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The American Revolutionary War was fought mainly on land and won mainly on the water" Jack Coggins - Ships and Seamen of the American Revolution. In 1775, the Continental Navy numbered around 100 ships. In contrast, the British Navy had 270 ships and by 1783 had increased the number to 468. Despite this disparity, the Royal Navy suffered severely, largely through the actions of privateers, losing through sinking or capture nearly 200 ships. After 1778, when the British also had to face the fleets of France and Spain, American privateers multiplied. They inflicted severe damage on British ships and trade, costing Britain about 2,000 ships, GBP18 million, and 12,000 men captured. For the American Revolution to succeed, sea-borne trade with the rest of the world had to be maintained. Should this fail, then vital supplies of guns, the powder to fire them and not least men and ships to fight the British could not be relied upon. Mahan's masterly account of this neglected aspect of the wars brings to the fore the importance of the often ferocious engagements in the struggle for mastery of the sea, on the outcome of which hung the prospects of an Empire and the very course of history.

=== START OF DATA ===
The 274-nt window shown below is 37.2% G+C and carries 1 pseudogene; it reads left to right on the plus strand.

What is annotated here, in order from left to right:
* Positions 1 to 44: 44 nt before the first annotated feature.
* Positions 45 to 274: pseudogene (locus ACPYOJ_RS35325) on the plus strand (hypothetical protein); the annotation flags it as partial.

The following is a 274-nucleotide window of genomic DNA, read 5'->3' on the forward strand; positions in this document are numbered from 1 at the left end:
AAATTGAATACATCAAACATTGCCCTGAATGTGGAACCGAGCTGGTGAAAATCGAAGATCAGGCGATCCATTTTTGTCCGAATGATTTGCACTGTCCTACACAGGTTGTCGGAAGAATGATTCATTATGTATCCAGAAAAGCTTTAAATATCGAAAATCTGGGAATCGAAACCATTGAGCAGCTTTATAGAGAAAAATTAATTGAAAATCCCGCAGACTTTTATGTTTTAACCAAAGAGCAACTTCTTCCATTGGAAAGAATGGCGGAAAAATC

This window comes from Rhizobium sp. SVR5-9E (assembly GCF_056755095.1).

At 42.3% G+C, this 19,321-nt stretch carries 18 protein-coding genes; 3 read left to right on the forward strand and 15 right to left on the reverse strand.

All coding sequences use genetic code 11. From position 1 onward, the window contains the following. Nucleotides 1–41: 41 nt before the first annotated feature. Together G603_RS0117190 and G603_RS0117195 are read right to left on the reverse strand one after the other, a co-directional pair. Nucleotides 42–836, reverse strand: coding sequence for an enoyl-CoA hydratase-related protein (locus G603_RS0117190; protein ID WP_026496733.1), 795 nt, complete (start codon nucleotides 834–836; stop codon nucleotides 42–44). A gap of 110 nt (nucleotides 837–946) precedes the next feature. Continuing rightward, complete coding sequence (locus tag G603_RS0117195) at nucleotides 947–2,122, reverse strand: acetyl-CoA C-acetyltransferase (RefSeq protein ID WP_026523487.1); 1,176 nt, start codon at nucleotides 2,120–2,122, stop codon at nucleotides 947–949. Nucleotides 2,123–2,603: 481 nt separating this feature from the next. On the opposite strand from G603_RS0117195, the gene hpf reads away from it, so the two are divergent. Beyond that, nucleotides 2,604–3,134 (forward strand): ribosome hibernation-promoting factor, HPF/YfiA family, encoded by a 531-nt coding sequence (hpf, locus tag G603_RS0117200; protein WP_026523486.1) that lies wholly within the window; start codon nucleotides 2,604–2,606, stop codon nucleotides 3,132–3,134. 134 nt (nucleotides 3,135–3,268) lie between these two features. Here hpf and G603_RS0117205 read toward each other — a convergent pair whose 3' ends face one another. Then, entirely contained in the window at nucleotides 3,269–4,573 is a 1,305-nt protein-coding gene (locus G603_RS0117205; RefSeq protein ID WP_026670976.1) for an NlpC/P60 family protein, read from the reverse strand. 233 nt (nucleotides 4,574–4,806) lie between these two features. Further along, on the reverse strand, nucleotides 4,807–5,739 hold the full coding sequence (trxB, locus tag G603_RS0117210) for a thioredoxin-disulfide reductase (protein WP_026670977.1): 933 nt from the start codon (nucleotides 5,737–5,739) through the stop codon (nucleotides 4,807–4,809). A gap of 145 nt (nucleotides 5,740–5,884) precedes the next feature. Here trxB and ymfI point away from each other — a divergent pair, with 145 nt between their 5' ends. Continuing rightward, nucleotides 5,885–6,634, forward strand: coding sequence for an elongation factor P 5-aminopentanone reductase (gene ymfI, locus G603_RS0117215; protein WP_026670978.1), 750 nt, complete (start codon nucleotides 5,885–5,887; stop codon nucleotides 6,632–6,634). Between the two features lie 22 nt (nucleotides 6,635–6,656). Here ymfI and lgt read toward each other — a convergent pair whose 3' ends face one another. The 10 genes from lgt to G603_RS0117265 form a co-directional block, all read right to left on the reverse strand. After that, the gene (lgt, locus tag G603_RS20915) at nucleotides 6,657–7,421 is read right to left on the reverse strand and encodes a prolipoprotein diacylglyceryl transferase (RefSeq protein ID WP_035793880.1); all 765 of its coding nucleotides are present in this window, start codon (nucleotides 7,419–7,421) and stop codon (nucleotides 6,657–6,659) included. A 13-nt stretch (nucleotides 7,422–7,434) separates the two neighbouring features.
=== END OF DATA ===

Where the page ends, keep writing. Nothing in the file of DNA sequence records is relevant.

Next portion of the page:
Major Operations of the Navies in the Wars of American Independence

Author: Captain Alfred Thayer Mahan

Title: Major Operations of the Navies in the Wars of American Independence

Series: n/a

First Published by: Sampson Low, Marston, & Co

Place: London

Format: HC

Date: 1912

ISBN-10:

ISBN-13:

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